Scientists from the French and Japanese national Antarctic programmes mounted cameras on the backs of several Adélie penguins to find out more about their hunting habits.
The video released today shows how the flightless birds move through the water, travel in groups, and also displays a rarely seen underwater view of Antarctica’s sea ice.
Rod Downie, polar programme manager for WWF-UK, says the video, which was captured as part of a wider study, provides invaluable insight about penguins’ foraging habits.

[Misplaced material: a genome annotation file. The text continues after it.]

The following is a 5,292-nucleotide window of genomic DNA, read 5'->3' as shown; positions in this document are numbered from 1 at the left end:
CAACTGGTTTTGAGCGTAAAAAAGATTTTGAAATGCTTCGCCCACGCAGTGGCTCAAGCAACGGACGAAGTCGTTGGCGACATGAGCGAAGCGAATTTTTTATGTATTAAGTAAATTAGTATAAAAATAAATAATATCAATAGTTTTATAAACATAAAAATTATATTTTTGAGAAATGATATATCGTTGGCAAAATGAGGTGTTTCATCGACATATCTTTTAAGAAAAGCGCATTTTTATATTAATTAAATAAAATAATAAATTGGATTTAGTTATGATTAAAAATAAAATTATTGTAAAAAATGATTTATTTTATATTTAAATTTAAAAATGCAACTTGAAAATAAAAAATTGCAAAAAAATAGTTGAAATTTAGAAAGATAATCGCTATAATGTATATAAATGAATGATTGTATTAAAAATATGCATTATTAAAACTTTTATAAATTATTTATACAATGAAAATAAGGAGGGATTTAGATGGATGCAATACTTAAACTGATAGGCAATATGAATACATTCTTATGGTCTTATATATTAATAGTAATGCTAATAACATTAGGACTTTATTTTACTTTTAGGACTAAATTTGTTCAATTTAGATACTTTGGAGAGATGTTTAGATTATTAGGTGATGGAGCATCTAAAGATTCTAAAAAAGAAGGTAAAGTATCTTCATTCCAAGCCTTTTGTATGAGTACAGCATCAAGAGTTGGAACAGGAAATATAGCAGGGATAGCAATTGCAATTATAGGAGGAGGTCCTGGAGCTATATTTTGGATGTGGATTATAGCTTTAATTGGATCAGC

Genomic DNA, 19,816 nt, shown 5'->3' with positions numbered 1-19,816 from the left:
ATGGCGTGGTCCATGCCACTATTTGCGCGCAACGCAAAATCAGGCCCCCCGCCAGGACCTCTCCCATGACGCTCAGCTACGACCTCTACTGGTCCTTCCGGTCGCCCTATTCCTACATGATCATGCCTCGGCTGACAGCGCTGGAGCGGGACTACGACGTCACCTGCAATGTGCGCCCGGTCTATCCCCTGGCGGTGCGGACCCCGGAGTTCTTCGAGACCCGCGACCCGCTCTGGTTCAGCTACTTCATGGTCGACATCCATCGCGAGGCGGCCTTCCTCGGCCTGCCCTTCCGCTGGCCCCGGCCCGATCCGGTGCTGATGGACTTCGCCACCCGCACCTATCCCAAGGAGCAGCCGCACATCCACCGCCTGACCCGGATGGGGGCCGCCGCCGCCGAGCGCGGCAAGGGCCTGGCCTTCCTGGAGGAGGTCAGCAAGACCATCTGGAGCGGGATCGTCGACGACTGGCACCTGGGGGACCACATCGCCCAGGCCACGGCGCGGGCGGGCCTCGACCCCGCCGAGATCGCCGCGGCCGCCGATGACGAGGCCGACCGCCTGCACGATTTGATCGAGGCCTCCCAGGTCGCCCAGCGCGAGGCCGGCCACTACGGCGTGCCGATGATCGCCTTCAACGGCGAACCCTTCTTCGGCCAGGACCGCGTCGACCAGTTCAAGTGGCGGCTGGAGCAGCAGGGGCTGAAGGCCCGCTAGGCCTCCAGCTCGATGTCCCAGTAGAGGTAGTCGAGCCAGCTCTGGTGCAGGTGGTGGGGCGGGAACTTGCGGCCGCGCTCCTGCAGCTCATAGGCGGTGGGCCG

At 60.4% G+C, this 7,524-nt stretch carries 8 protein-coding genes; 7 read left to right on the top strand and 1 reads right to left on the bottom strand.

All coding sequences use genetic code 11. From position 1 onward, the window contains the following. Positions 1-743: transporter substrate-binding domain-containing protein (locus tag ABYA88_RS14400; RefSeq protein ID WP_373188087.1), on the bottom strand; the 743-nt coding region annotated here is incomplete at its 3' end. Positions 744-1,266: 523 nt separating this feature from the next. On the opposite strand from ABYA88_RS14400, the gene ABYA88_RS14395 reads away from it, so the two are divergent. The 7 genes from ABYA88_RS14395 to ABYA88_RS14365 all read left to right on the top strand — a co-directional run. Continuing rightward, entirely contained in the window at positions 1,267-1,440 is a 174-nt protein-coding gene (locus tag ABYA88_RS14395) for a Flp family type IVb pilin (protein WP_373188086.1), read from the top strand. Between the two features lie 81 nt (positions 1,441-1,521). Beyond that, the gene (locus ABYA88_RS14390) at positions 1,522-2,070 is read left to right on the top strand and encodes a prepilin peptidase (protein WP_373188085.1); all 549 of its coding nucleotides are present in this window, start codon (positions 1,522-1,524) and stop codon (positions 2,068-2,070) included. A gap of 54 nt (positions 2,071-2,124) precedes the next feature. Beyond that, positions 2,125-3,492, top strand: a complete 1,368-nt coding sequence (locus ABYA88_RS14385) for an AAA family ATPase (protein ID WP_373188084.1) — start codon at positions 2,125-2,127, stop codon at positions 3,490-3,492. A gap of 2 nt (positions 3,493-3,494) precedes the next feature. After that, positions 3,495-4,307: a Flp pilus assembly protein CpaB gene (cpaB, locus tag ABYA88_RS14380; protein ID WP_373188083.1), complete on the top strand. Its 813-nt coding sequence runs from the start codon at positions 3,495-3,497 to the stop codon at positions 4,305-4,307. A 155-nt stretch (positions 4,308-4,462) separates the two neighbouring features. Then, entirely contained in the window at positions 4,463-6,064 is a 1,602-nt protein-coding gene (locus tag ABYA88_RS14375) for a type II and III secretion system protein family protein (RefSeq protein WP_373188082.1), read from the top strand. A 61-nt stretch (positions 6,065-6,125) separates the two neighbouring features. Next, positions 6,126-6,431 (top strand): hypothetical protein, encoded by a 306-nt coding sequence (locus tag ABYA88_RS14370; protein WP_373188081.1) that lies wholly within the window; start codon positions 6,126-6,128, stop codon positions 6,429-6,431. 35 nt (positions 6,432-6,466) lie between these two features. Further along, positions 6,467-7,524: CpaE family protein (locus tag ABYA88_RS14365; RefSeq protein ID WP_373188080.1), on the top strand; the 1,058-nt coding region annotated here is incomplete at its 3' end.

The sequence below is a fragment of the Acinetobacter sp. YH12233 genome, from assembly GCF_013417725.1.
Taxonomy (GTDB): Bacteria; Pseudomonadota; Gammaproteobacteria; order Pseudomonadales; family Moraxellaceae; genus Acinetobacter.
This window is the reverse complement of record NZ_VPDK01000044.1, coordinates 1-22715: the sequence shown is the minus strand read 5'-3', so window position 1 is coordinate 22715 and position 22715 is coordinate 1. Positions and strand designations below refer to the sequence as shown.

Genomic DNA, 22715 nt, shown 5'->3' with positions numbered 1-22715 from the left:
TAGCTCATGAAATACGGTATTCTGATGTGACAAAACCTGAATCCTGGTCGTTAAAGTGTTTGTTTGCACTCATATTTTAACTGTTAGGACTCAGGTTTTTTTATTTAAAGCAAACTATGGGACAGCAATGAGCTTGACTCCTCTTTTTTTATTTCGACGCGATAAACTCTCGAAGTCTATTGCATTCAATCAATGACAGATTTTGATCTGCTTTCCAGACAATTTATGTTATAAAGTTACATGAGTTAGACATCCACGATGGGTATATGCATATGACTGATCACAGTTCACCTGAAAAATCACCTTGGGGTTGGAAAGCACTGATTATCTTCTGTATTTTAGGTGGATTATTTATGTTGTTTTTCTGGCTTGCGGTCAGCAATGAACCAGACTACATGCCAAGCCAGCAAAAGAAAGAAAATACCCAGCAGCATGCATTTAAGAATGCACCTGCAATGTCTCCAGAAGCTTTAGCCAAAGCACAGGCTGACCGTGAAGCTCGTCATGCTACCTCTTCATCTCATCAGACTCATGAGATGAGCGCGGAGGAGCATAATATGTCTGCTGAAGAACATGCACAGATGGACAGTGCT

“[The video] gives us incredible insight into where and how penguins feed ,” he said.
“Ultimately, this will help to safeguard the future of these amazing birds, which are threatened by predicted climate change.”
As one of the world’s last great wildernesses, WWF and other groups are working to create Marine Protected Areas (MPAs) around Antarctica in an effort to protect the feeding grounds of penguins, seals, whales, and other marine life.
The cameras, which weigh between 15-22 grams, or equal to approximately nine pennies, were recovered after the birds returned to their nests in Terre Adélie – ‘the land of the Adélies’.